This is tough to determine. I found no film reviewer did so, but I've certainly seen how some teens and young-twenties reacted to the film (i.e. gobsmackingly powerfully), and I'm not so certain. I've met a number who reacted to this film as if they were a generation before just having seen Star Wars -- it blew their minds. I had to acknowledge that. 

I found it manipulative, trying to get specific reactions out of us (which LOTR was too, but it bothered me especially this time), though it did an excellent job of showing Bibo's love for home, which makes his possible departure later on, and his "squaring it" with Thorin, both effective and involving scenes. But Jackson belongs to a cohort of a kind of amiable directors like Ron Howard and Rob Reimer that you have to check yourself before you call them middling or something. It could well be we have a bias for imagining genius a kind of way, and right now it doesn't generally involve easy-going people of good temper. There's still admirable leadership, I think, in his belief in 48, for instance.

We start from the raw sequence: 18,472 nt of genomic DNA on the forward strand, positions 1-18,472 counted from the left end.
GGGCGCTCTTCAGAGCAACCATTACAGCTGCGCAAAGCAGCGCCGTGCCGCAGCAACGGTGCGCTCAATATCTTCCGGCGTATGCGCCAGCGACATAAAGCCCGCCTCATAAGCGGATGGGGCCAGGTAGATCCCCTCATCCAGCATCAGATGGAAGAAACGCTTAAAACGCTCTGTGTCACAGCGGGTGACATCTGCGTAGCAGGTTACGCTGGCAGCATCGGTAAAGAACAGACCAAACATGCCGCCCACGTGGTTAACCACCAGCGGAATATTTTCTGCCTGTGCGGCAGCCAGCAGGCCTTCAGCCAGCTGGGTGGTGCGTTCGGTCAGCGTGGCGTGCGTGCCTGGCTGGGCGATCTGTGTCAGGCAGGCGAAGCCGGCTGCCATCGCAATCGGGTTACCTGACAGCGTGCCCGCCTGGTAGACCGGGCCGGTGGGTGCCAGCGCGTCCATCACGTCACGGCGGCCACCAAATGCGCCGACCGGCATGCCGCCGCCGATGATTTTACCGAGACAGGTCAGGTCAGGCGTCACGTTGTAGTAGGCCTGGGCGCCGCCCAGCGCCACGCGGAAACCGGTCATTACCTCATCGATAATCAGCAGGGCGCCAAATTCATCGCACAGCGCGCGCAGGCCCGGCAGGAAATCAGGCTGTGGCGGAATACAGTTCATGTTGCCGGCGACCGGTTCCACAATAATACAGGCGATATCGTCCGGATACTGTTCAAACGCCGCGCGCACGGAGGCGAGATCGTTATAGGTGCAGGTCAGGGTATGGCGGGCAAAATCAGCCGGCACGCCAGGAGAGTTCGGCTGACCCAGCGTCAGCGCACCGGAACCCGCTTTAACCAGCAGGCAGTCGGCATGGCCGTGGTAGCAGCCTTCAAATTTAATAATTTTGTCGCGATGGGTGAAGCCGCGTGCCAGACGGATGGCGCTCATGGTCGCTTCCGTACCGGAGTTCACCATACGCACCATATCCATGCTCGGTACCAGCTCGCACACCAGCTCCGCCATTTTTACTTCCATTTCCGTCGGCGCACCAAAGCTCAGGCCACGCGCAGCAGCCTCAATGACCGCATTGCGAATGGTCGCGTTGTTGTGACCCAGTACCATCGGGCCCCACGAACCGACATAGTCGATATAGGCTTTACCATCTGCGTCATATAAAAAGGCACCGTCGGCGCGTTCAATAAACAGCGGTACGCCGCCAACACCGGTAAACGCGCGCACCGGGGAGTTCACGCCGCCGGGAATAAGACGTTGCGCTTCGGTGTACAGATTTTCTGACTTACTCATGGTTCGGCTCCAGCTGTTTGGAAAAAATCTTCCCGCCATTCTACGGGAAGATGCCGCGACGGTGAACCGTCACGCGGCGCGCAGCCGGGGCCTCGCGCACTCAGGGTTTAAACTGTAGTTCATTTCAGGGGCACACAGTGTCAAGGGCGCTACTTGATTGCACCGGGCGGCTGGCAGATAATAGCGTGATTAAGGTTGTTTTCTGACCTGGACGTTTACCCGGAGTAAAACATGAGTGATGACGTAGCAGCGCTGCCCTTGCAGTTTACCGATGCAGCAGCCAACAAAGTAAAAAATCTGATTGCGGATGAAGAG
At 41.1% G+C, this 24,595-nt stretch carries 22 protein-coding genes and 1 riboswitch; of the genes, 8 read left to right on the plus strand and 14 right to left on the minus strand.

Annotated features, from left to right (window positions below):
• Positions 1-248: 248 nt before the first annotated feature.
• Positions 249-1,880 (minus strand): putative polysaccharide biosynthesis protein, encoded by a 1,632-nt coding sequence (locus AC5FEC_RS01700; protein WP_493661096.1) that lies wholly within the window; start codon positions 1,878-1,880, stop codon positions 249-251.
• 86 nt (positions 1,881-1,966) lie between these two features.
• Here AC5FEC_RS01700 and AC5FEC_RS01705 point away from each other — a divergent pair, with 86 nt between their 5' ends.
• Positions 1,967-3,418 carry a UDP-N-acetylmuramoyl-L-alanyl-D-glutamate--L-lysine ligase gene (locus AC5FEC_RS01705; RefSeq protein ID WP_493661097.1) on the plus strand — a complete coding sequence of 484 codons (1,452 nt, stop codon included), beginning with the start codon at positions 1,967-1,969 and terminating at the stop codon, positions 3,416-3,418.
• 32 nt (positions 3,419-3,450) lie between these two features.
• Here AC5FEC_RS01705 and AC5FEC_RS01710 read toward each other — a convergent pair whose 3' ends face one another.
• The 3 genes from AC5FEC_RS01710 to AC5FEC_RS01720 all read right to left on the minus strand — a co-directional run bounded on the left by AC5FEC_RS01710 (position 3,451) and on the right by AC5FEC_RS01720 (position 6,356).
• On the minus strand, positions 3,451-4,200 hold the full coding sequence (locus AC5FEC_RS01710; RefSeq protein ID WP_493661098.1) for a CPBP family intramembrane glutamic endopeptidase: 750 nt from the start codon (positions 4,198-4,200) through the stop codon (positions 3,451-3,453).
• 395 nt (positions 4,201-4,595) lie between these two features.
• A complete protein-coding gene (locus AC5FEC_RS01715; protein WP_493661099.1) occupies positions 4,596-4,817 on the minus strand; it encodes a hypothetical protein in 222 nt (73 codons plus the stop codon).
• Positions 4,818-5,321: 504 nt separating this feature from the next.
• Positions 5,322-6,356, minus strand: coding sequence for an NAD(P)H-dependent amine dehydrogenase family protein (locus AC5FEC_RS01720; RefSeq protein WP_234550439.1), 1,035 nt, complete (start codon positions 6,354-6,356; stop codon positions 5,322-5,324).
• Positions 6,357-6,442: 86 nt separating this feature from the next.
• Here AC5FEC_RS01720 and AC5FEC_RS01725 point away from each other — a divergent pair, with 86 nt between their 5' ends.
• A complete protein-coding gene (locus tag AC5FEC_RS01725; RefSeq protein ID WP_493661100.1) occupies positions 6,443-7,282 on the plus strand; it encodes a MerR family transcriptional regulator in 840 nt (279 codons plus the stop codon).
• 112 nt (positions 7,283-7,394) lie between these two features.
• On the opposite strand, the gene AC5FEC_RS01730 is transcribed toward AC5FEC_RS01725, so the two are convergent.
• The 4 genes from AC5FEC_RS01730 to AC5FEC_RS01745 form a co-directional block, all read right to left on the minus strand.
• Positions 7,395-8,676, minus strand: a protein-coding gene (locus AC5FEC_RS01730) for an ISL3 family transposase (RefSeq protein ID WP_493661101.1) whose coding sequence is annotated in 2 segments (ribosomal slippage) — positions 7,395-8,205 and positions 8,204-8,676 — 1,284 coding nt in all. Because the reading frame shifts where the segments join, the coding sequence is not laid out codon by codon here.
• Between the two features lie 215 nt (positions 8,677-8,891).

"a bias for imagining genius a kind of way, and right now it doesn't generally involve easy-going people of good temper."
That's an interesting claim.  You might be on to something.
But I would put it a different way.  What struck me about all of Jackson's Tolkien adaptations, from the very first film, was that he has some kind of block when it comes to physical action and physical heroism.  Over and over again, he would do something to undercut the dramatic tension in the moments when in the original text physical fortitude and prowess are meant to represent the triumphant personal virtues of the heroes.

Supposedly stalwart warriors fumble their weapons and die with a Wilhelm scream.  The greatest martial heroes of their age trip on their feet and lie there wide-eyed while some enemy brings a club down on their head.  The indomitable courage of a lone heroine facing an insurmountable foe is reduced to bathos and Hollywood-style quips.

I came to the conclusion, or at least the hypothesis, that Jackson simply has no grasp whatsoever on the concept of physical courage.  He doesn't know how to depict it, he doesn't even really get what it is, and even if he did he doesn't believe in it.

That is kind of a problem if you want to tackle Tolkien.